I'm supposed to be telling you who I am and that's not an easy question. I suppose I'll start with the basic labels. I was born in 1971. I grew up in Raleigh,NC, went to college in Asheville, moved to Fort Worth, TX in 1998 and have been here since (with the exception of a 12-month detour to Boston). I've been married to Shannon for just shy of nine years.
I'm a voracious reader. I love to cook and garden. I'm kinda granola-hippy-crunchy. I like to play video games. I've been a nanny, a landscaper, a waitress, the customer service manager for an internet dating site, and a researcher. I have the sense of humor of a 12 year old boy. And my newest label? I'm a mother. I just don't have my children anymore.
We decided to try to start our family in 2005. We knew it wouldn't be easy. I was diagnosed with PCOS and we moved through the stages of infertility treatment; clomid, IUI, IVF. On August 16, 2007, I learned that our frozen embryo transfer had worked and I was pregnant. Shortly after that, we found out it was twins. At 17 weeks, I had surgery to remove my gall bladder. At 22 weeks, I was admitted to the hospital with a premature preterm ruptured membrane and put on bed rest. At 24 weeks, at 2:35am January 3, 2008, I delivered Lennox and Zoe.
Lennox's membrane was the one that had ruptured and every moment of the almost three days he lived was a struggle for him. He died in my arms on January 5, 2008 from a collapsed lung. Zoe was a fighter. The night of January 23, they moved her from the most critical care room in the NICU to the long term room. On January 24th, her heart stopped beating. We don't know the cause. The autopsy showed no reason for it. Her official cause of death is extreme prematurity.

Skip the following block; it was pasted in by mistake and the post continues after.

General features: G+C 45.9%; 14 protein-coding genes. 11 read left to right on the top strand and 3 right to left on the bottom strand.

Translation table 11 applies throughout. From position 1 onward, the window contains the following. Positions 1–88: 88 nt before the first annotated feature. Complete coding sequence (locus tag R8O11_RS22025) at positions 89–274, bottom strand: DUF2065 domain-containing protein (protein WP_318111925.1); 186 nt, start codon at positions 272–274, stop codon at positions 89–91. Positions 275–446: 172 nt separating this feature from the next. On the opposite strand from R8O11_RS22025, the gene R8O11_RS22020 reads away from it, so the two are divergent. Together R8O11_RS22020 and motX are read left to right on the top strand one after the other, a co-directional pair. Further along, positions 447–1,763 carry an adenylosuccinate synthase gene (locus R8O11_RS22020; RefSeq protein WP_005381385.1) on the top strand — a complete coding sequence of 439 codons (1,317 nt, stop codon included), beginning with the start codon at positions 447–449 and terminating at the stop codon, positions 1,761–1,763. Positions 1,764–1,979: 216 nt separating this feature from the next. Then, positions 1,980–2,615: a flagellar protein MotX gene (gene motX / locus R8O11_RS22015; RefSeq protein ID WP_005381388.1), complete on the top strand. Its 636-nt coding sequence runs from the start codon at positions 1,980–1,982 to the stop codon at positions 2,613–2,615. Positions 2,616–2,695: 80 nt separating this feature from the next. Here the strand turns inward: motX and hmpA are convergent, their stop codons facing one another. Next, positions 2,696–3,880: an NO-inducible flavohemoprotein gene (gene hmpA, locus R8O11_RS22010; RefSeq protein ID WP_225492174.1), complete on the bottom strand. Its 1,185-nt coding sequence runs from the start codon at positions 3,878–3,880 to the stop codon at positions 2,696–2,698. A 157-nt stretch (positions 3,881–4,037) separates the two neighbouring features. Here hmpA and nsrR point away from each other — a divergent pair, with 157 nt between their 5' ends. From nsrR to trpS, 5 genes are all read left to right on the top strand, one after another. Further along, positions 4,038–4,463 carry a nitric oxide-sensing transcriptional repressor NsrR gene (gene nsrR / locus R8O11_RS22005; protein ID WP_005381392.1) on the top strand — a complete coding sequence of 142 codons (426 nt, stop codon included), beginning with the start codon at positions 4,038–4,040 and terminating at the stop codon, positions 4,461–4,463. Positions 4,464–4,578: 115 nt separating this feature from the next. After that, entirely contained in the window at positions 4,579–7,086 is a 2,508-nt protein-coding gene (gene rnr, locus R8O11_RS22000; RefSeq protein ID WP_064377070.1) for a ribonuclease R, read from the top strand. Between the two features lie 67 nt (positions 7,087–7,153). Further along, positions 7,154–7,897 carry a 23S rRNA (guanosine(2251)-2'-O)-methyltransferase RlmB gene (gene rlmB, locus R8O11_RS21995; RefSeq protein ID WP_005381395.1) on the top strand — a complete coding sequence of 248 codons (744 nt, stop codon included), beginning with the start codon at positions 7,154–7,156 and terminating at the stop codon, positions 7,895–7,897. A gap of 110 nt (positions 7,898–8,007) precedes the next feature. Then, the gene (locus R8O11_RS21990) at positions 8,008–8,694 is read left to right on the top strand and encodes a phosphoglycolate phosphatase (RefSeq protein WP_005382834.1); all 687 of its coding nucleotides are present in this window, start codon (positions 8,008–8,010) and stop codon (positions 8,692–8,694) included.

Since then, I have struggled with being a mother with no children, and with trying to figure out where we go from here. Grief has become a constant in my life now. Normal has a new definition for us. We are just taking our first scary, tentative steps towards trying to get pregnant again.
I started blogging when we started going to the fertility clinic. Originally, the blog was to keep my family in the loop since we live so far apart and they wanted to know what was going on. As we got further into it, I started writing to share what we experienced and learned. I may be shy, but I'm not easily embarrassed and I figured if I was busy googling to try to learn more about the process, so were others. I hoped my willingness to write about all that we were going through might help someone else. It also meant that I got to hear, "I know what you mean! The same thing happened to me." and I realized how much comfort there was in knowing that someone out there was going through the same thing. Blogging has been a way for me to connect, to vent, to remain sane in the face of overwhelming emotions.